Staying safe during extended power outages: What to do in the absence of heat, refrigeration and electricity

Outages can range from being mildly inconvenient to incredibly dangerous

A series of powerful winter storms recently struck the state of Texas, leaving millions of its residents without power. But even days later, as officials work to restore steady service, many are still stuck in the dark and cold.

Power outages can range from being mildly inconvenient to somewhat dangerous, depending on the circumstances. That said, it's always best to prepare ahead of time, for potential periods without power, while also knowing how to react when in the midst of an extended outage.


According to, one of the most important aspects of preparing for a power outage is having a proper inventory of household items. Homeowners and residents should make sure that they have emergency supplies including flashlights, radios, batteries and non-perishable foods. Anyone in the home who uses battery-operated medical equipment should also prepare a back-up. Similarly, residents should be aware of any perishable medications in the house, and understand how long each will last if they can't be stored at the proper temperature.


After an outage occurs, it’s a good idea to unplug all appliances or devices that aren’t in use, to avoid any damage from potential surges.


Some homes may be equipped with generators that run off of gas lines or alternative energy sources. These devices can be wired to provide on for specific appliances (refrigerators, heating or air conditioning systems) or the entire house.

Smaller, portable generators can also be useful in power outages, but only if used properly. These sorts of generators should only be used outdoors, and away from windows, to reduce the chances of inhaling any fumes or carbon monoxide, states. (This goes for charcoal grills or camp stoves, as well.)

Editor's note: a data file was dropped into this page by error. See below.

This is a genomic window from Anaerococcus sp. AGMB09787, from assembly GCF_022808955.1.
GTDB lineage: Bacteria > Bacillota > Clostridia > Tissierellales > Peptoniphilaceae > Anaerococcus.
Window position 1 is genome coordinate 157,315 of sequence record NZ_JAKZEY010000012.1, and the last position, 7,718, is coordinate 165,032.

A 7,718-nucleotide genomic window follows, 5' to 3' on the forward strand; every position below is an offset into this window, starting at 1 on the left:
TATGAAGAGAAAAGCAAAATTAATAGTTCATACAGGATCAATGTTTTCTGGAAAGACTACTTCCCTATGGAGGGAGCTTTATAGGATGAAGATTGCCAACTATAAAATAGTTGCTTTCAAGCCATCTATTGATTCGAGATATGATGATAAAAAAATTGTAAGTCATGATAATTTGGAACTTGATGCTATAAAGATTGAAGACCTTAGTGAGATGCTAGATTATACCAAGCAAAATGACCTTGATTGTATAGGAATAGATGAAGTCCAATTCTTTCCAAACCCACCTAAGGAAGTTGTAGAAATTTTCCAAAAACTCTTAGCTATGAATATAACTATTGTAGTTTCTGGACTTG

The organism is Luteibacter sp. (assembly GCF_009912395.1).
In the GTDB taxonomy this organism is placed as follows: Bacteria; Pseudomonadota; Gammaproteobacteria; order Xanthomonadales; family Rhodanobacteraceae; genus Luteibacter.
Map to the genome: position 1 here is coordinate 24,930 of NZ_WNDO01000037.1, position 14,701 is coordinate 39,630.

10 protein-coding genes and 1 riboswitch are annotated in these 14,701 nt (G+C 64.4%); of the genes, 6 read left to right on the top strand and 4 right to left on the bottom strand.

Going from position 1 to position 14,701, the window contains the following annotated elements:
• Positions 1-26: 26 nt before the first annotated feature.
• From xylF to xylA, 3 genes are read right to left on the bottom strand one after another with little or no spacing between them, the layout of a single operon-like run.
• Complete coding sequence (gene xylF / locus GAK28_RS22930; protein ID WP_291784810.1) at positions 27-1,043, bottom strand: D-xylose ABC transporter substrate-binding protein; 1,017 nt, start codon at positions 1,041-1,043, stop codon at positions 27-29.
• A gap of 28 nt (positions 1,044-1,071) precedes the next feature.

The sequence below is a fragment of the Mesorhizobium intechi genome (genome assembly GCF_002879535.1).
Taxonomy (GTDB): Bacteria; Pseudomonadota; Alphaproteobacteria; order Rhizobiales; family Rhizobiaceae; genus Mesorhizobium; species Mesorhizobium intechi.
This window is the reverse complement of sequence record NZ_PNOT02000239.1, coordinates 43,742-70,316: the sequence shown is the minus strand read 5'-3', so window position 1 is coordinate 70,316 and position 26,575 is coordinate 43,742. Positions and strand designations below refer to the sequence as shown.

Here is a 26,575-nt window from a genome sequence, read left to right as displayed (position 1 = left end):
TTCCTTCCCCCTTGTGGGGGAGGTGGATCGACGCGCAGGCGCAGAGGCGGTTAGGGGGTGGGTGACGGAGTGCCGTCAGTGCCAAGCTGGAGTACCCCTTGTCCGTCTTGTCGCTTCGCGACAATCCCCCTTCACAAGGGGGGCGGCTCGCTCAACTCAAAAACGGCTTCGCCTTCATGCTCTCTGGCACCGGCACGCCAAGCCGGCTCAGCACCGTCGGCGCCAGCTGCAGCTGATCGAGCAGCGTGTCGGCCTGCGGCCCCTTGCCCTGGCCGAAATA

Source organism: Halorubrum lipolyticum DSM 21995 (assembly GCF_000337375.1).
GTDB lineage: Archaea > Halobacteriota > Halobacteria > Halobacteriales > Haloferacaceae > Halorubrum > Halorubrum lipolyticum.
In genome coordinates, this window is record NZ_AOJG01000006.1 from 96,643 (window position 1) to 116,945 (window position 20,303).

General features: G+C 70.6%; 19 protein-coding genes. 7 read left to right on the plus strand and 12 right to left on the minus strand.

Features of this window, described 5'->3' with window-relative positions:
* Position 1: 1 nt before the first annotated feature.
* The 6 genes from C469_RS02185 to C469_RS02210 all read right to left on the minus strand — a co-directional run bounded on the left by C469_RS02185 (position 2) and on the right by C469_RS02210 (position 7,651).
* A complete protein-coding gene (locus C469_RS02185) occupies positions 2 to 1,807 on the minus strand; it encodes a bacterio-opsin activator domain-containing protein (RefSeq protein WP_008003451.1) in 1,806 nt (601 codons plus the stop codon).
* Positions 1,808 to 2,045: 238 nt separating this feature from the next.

Whenever operating generators, make sure to use them as instructed — never try to power too many devices or appliances.


Power outages often occur amid extreme weather, meaning residents can often be left in homes lacking heat or air conditioning, but it’s never a good idea to try and heat a home with a stove or oven during cold weather.

Regardless of the time of year, if the temperature in a home cannot be kept at a safe level, both the CDC and recommend traveling to an alternate location, such as a shelter, if possible. Areas experiencing outages may even set up specific locations to help the public with heating and cooling issues. Locals officials are often able to provide information on these locations. For example, the Texas Division of Emergency Management has published a map of warming centers around the state.

The CDC further recommends becoming familiar with signs of hypothermia or heat-related conditions (stroke, exhaustion, cramps and fainting). During warm weather events, taking cold showers is also considered a safe way to cool down.



If the power goes out, don’t open refrigerators or freezers whenever possible. According to the CDC's latest guidance, perishable foods like meat, fish, sliced fruits and veggies, eggs, milk and leftovers should be tossed after four hours without power. As for the freezer, food will become unsafe to eat after 48 hours in a fully stocked freezer, and 24 hours in a half-full freezer. And any foods with "an unusual odor, color, or texture," should also be thrown out, no matter how long they've been stored in a non-functioning refrigerator or freezer.

f possible, try to store perishable foods in a cooler packed with ice at the first sign of a lengthy outage — just remember to keep perishables at temperatures of 40 degrees or below.